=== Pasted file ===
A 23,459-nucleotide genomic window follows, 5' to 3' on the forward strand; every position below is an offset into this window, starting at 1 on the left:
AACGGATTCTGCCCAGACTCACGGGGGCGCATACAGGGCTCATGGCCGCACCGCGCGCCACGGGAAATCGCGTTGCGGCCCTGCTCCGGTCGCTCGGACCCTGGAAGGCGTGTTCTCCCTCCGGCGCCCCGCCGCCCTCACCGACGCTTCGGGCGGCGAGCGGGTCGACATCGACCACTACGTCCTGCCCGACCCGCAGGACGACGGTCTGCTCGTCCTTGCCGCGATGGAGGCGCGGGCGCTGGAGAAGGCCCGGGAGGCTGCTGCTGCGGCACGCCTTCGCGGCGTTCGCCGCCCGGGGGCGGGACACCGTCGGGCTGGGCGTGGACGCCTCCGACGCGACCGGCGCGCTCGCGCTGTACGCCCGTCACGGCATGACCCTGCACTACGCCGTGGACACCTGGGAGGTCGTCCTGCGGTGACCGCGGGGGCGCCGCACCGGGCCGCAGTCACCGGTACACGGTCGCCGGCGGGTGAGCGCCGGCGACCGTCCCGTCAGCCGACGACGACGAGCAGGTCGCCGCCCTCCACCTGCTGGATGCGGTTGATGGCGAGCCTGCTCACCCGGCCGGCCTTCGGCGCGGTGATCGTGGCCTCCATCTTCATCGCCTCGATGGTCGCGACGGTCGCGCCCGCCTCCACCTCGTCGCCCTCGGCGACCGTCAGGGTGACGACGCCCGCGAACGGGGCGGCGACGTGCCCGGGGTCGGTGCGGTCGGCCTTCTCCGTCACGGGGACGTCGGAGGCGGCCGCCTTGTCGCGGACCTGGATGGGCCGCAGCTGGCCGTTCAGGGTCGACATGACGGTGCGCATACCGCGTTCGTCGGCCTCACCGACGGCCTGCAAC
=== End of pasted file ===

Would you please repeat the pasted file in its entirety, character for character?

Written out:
A 23,459-nucleotide genomic window follows, 5' to 3' on the forward strand; every position below is an offset into this window, starting at 1 on the left:
AACGGATTCTGCCCAGACTCACGGGGGCGCATACAGGGCTCATGGCCGCACCGCGCGCCACGGGAAATCGCGTTGCGGCCCTGCTCCGGTCGCTCGGACCCTGGAAGGCGTGTTCTCCCTCCGGCGCCCCGCCGCCCTCACCGACGCTTCGGGCGGCGAGCGGGTCGACATCGACCACTACGTCCTGCCCGACCCGCAGGACGACGGTCTGCTCGTCCTTGCCGCGATGGAGGCGCGGGCGCTGGAGAAGGCCCGGGAGGCTGCTGCTGCGGCACGCCTTCGCGGCGTTCGCCGCCCGGGGGCGGGACACCGTCGGGCTGGGCGTGGACGCCTCCGACGCGACCGGCGCGCTCGCGCTGTACGCCCGTCACGGCATGACCCTGCACTACGCCGTGGACACCTGGGAGGTCGTCCTGCGGTGACCGCGGGGGCGCCGCACCGGGCCGCAGTCACCGGTACACGGTCGCCGGCGGGTGAGCGCCGGCGACCGTCCCGTCAGCCGACGACGACGAGCAGGTCGCCGCCCTCCACCTGCTGGATGCGGTTGATGGCGAGCCTGCTCACCCGGCCGGCCTTCGGCGCGGTGATCGTGGCCTCCATCTTCATCGCCTCGATGGTCGCGACGGTCGCGCCCGCCTCCACCTCGTCGCCCTCGGCGACCGTCAGGGTGACGACGCCCGCGAACGGGGCGGCGACGTGCCCGGGGTCGGTGCGGTCGGCCTTCTCCGTCACGGGGACGTCGGAGGCGGCCGCCTTGTCGCGGACCTGGATGGGCCGCAGCTGGCCGTTCAGGGTCGACATGACGGTGCGCATACCGCGTTCGTCGGCCTCACCGACGGCCTGCAAC